The first verse of Śikṣāṣṭaka describes the sequence of bhajana. First the mirror-like heart is cleansed by the chanting of the holy name:
ānandāmbudhi-vardhanaṁ prati-padaṁ pūrṇāmṛtāsvādanaṁ
sarvātma-snapanaṁ paraṁ vijayate śrī-kṛṣṇa-saṅkīrtanam
Let there be supreme victory for the chanting of the holy name of Śrī Kṛṣṇa, which cleanses the mirror of the heart and completely extinguishes the blazing forest fire of material existence. Śrī-kṛṣṇa-saṅkīrtana diffuses the moon rays of bhāva, which cause the white lotus of good fortune for the jīvas to bloom. The holy name is the life and soul of transcendental knowledge, which is herein compared to a wife. It continuously expands the ocean of transcendental bliss, enabling one to taste complete nectar at every step, and thoroughly cleanses and cools everything, both internally and externally, including one’s body, heart, self (ātmā) and nature.
saṅkīrtana haite pāpa-saṁsāra nāśana
citta śuddhi sarva-bhakti-sādhana udgama
kṛṣṇa premodgama premāmṛta-āsvādana
kṛṣṇa prāpti-sevāmṛta-samudre majjana
The glory of śrī-kṛṣṇa-saṅkīrtana is mentioned first in the teachings of Śrī Caitanya Mahāprabhu. Because śrī-kṛṣṇa-kīrtana is all-auspicious, the word param (supreme) is used in the fourth line of this verse. This word indicates pure saṅkīrtana, which is obtained in progressive stages beginning with śraddhā and followed by sādhu-saṅga and bhajana-kriyā. Caitanya Mahāprabhu, the ocean of mercy and compassion, Himself appeared as a sādhaka-bhakta. He sang the glories of śrī-kṛṣṇa-saṅkīrtana, which is Śrī Kṛṣṇa Himself, in order to enlighten the living entities with the fundamental truths of sambandha (relationship), abhidheya (the process) and prayojana (the goal). For the benefit of the jīvas, Śrī Bhagavān Himself appears in the material world in the form of His name, which is the transcendental, inconceivable, non-dual truth (aprākṛta-acintya-advaya-tattva).
Our tattva-ācārya, Śrī Jīva Gosvāmī, says that the one Absolute Truth (parama-tattva) eternally exists in four features by the influence of His inherent inconceivable potency (svabhāvikī acintya-śakti). These four features are:
- (1) svarūpa (His original form),
- (2) tad-rūpa-vaibhava (His personal splendour),
- (3) jīva (the living entity) and
- (4) pradhāna (the unmanifest state of material nature).
They can be compared to the four aspects of the sun:
- (1) the effulgence situated in the interior of the sun planet;
- (2) the sun globe; (3) the atomic particles of light emanating from the sun globe; and
- (4) the reflected rays of the sun. Although the sun has four aspects, it is one.
Bhagavān’s parā-śakti (superior potency, also known as svarūpa-śakti) is manifest in three forms:
- antaraṅga-śakti (internal potency),
- taṭastha-śakti (marginal potency) and
- bahiraṅga-śakti (external potency).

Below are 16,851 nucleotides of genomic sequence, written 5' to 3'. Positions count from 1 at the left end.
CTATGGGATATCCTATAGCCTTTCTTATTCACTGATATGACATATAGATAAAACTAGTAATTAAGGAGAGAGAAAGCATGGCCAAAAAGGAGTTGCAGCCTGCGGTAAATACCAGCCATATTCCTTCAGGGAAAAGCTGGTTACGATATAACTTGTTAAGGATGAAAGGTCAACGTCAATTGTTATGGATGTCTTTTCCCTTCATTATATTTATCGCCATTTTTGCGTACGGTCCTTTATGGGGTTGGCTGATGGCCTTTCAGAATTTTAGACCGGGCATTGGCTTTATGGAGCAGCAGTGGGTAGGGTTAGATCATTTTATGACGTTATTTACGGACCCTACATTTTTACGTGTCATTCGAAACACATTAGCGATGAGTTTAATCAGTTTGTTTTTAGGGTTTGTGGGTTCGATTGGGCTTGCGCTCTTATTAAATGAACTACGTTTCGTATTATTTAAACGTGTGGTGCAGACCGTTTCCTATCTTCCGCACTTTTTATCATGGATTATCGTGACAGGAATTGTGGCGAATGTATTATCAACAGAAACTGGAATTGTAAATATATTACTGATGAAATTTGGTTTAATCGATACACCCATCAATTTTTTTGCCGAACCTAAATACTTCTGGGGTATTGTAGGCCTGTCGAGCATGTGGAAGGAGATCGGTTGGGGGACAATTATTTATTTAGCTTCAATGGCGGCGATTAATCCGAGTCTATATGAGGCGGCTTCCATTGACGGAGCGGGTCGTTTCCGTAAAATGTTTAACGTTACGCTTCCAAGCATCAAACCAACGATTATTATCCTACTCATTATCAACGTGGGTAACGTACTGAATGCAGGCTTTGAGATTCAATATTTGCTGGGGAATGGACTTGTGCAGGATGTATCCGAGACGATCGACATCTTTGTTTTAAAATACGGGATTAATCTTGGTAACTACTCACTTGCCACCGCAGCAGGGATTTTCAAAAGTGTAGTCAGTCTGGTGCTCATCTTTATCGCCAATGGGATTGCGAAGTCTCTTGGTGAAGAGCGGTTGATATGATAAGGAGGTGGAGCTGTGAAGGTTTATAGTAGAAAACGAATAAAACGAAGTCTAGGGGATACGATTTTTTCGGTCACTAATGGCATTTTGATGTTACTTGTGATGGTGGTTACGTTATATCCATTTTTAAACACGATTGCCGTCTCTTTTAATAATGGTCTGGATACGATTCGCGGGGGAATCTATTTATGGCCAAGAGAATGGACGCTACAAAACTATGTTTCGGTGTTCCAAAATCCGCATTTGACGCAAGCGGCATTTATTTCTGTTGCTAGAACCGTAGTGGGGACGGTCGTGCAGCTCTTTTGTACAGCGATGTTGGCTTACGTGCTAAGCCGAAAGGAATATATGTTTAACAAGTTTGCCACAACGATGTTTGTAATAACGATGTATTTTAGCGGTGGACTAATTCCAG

By the antaraṅga-śakti, the Absolute Truth in His complete and original feature eternally exists as Bhagavān, devoid of all faults, supremely auspicious and the basis of all transcendental qualities. Moreover, for the accomplishment of His transcendental pastimes, tad-rūpa-vaibhava (the Lord’s personal splendour, specifically Vaikuṇṭha and other dhāmas, His associates, and His forms such as Nārāyaṇa) is eternally established by this same svarūpa-śakti.
This same Absolute Truth, when endowed only with the marginal potency (taṭastha-śakti), exists as His separate expansion (vibhinnāṁśa-svarūpa), which consists of the innumerable infinitesimal conscious jīvas. Although the infinitesimal conscious living entities have no separate existence from Bhagavān, they cannot be said to be Bhagavān, nor do they ever become Bhagavān.
Further, parama-tattva Bhagavān, by His external potency (bahiraṅga-śakti), manifests this entire material world, which is His external splendour. This material world is a transformation of māyā-śakti, here meaning pradhāna, the unmanifest material elements. In this way it is proved that the living entities (jīvas), the material world (jaḍa-jagat) and Bhagavān’s personal splendour that is manifest as His Vaikuṇṭha existence (tad-rūpa-vaibhava), are inconceivably one with and different from (acintya-bhedābheda) Bhagavān’s original form.
The living entity’s eternal identity is understood by the words ceto-darpaṇa-mārjanam. In this regard Jīva Gosvāmī has concluded that the individual jīva is one minute part of the Supreme Absolute Truth, who is endowed with the marginal potency represented by the sum total of all jīvas. The Supreme Lord is all-pervading consciousness (vibhu-caitanya) and the living entity is infinitesimal consciousness (aṇu-caitanya). The jīvas are innumerable and are either conditioned (baddha) or liberated (mukta). When the jīvas are vimukha, indifferent to the Lord, they become conditioned. They become liberated when they are unmukha, turned towards Him, and the covering of māyā over the pure identity and qualities of the jīva is removed.
Just as one’s face cannot be seen in a mirror that is covered with dust, the jīva cannot perceive his actual svarūpa in a heart that is covered by the dirt of ignorance. When the practice of pure bhakti, which is the essential function of the hlādinī-śakti, begins, one engages in the process of śravaṇam, hearing. Thereafter, śrī-kṛṣṇa-saṅkīrtana manifests automatically and thoroughly cleanses the dirt of ignorance. When the mirror of the heart is cleansed, it is possible to truly have vision of one’s own svarūpa. The jīva’s constitutional occupation (svadharma) is to serve Bhagavān.
Bhava-mahā-dāvāgni-nirvāpaṇam – The purport of the word bhava, mundane existence, is that the living entity has to repeatedly take birth in this material world. This bhava-mahā-dāvāgni, blazing forest fire of material existence, cannot be extinguished by any means other than śrī-kṛṣṇa-saṅkīrtana. Here a question may be raised. Upon attaining knowledge of one’s svadharma, does one cease to perform śrī-kṛṣṇa-saṅkīrtana? No, this never happens. Hari-saṅkīrtana is the eternal occupation of the living entity, and it is both the process (sādhana) and the goal (sādhya).
Śreyaḥ-kairava-candrikā-vitaraṇam – For the living entities ensnared by māyā, material enjoyment alone is desirable and because of this they inevitably suffer the threefold miseries. In complete opposition to this, it is auspicious (śreyaḥ) to always be engaged in serving Śrī Kṛṣṇa. This śreyaḥ is compared to the white water lotus, which opens at night by the influence of the moon. Śrī-kṛṣṇa-saṅkīrtana diffuses its moon rays of bhāva and causes the white water lotus of auspiciousness for the living entities to bloom.
Vidyā-vadhū-jīvanam – The power of śrī-kṛṣṇa-saṅkīrtana removes the ignorance of the jīva, and then knowledge of one’s relationship with Śrī Kṛṣṇa arises. Śrī-kṛṣṇa-saṅkīrtana is therefore the life of all transcendental knowledge, which has here been compared to a wife (vadhū). Through saṅkīrtana the inherent identity of the jīva manifests, and if by qualification one is fit to taste mādhurya-rasa, he receives the pure spiritual form of a gopī. Thus Śrī Kṛṣṇa’s svarūpa-śakti, which is the embodiment of that transcendental knowledge, is compared to a wife or consort.